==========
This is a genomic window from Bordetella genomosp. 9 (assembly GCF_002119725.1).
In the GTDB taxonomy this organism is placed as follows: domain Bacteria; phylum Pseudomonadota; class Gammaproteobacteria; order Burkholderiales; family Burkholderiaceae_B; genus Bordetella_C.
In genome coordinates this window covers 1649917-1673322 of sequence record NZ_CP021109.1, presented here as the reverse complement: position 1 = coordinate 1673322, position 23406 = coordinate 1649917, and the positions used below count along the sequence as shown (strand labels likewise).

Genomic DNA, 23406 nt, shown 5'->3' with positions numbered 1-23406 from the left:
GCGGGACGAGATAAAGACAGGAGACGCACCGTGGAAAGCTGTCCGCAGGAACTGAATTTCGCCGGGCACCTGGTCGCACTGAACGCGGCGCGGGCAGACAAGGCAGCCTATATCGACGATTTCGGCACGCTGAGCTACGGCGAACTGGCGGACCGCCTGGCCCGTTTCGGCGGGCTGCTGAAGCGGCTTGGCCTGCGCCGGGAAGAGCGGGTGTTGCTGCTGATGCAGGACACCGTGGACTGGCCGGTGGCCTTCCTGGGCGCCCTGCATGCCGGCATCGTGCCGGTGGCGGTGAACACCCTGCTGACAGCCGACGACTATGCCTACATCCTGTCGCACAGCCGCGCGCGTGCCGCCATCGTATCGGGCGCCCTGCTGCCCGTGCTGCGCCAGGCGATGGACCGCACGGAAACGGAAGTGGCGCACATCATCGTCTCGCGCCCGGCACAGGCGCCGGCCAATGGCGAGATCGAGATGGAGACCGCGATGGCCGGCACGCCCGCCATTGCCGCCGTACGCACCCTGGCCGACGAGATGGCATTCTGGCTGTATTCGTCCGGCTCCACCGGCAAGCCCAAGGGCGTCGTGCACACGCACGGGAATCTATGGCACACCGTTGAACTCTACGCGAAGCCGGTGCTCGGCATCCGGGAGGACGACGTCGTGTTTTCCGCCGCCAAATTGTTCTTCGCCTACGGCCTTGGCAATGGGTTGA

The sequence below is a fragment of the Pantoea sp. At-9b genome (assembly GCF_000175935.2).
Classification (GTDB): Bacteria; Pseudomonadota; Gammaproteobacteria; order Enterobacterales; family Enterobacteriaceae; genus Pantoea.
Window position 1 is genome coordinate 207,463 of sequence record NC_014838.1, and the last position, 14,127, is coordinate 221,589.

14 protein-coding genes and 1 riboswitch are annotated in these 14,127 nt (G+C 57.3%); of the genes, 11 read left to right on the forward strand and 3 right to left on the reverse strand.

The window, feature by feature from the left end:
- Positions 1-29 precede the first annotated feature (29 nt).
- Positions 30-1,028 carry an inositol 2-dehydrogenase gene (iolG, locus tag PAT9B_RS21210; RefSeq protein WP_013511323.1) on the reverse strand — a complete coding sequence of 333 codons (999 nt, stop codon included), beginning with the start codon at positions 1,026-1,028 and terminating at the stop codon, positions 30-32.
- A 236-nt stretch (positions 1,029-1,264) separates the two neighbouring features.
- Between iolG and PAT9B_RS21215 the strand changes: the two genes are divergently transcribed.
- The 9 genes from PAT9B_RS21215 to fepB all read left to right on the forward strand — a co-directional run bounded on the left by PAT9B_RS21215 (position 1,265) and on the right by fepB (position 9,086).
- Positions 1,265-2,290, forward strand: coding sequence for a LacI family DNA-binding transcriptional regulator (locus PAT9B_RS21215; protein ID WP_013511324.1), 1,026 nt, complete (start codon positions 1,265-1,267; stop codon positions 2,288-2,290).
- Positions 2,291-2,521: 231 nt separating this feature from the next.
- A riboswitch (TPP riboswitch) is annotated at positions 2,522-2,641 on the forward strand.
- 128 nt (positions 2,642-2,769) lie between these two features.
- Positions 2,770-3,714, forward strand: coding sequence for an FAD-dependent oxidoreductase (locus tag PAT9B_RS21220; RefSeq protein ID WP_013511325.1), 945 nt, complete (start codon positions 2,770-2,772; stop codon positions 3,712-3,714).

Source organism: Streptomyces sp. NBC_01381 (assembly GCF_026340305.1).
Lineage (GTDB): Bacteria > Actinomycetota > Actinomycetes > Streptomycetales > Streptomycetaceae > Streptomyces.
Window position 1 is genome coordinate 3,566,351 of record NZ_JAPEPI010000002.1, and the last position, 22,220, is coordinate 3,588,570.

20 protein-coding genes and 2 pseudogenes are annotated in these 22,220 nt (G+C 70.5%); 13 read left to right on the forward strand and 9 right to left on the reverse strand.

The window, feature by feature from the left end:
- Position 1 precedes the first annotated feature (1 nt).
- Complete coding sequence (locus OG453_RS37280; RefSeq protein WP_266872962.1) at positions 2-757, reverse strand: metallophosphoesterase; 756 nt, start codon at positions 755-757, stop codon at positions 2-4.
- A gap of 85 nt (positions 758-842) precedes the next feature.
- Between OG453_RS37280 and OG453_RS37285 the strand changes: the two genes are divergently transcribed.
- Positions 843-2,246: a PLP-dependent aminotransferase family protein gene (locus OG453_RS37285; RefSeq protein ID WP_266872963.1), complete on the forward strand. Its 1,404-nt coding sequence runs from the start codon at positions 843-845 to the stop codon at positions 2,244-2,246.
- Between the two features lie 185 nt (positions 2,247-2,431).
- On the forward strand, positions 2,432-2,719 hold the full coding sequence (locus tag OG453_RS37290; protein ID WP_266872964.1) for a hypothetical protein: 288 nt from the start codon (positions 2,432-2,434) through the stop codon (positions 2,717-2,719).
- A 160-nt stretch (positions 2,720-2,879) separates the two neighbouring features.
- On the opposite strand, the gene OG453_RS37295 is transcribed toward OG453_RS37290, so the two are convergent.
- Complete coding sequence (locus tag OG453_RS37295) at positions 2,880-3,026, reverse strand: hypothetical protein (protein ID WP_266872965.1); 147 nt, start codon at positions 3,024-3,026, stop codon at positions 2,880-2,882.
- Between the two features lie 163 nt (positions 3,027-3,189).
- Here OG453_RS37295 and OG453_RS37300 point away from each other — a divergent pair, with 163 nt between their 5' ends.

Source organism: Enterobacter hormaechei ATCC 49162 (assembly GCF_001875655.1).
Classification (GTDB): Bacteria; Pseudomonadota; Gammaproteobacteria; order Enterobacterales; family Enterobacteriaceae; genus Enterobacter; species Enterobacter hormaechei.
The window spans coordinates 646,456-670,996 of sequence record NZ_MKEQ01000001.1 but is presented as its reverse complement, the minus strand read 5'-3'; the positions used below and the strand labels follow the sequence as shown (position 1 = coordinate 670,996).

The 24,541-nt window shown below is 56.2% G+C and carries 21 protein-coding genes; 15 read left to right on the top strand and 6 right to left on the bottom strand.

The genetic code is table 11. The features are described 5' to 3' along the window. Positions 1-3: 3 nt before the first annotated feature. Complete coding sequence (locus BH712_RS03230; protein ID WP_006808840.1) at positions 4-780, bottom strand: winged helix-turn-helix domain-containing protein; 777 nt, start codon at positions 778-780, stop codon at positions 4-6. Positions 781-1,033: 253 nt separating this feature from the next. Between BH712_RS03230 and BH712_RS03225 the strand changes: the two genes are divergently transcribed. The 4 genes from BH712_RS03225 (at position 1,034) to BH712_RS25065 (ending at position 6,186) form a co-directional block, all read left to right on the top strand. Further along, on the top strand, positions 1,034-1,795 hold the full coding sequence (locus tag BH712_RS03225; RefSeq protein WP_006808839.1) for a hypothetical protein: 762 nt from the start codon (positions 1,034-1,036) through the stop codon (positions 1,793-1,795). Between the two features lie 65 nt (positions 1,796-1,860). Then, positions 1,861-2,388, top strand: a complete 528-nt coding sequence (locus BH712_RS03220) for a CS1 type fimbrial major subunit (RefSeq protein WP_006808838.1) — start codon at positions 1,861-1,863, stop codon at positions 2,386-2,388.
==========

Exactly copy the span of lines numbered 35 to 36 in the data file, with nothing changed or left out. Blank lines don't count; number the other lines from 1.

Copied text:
- Complete coding sequence (locus tag OG453_RS37295) at positions 2,880-3,026, reverse strand: hypothetical protein (protein ID WP_266872965.1); 147 nt, start codon at positions 3,024-3,026, stop codon at positions 2,880-2,882.
- Between the two features lie 163 nt (positions 3,027-3,189).